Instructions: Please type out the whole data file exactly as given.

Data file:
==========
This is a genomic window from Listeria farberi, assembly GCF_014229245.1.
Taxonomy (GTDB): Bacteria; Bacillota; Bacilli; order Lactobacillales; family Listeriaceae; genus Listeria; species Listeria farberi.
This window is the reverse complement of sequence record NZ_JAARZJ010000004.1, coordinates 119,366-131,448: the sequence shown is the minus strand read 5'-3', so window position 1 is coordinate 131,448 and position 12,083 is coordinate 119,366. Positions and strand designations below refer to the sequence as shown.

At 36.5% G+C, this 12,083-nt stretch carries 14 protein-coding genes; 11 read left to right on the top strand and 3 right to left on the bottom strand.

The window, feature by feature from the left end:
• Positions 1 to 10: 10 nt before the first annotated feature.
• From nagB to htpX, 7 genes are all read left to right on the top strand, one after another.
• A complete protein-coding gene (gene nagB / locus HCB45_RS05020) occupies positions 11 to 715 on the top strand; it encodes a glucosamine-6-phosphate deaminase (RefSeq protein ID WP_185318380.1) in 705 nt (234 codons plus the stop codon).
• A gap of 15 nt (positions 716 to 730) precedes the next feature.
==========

This is a genomic window from Listeria farberi, assembly GCF_014229245.1.
Taxonomy (GTDB): Bacteria; Bacillota; Bacilli; order Lactobacillales; family Listeriaceae; genus Listeria; species Listeria farberi.
This window is the reverse complement of sequence record NZ_JAARZJ010000004.1, coordinates 119,366-131,448: the sequence shown is the minus strand read 5'-3', so window position 1 is coordinate 131,448 and position 12,083 is coordinate 119,366. Positions and strand designations below refer to the sequence as shown.

At 36.5% G+C, this 12,083-nt stretch carries 14 protein-coding genes; 11 read left to right on the top strand and 3 right to left on the bottom strand.

The window, feature by feature from the left end:
• Positions 1 to 10: 10 nt before the first annotated feature.
• From nagB to htpX, 7 genes are all read left to right on the top strand, one after another.
• A complete protein-coding gene (gene nagB / locus HCB45_RS05020) occupies positions 11 to 715 on the top strand; it encodes a glucosamine-6-phosphate deaminase (RefSeq protein ID WP_185318380.1) in 705 nt (234 codons plus the stop codon).
• A gap of 15 nt (positions 716 to 730) precedes the next feature.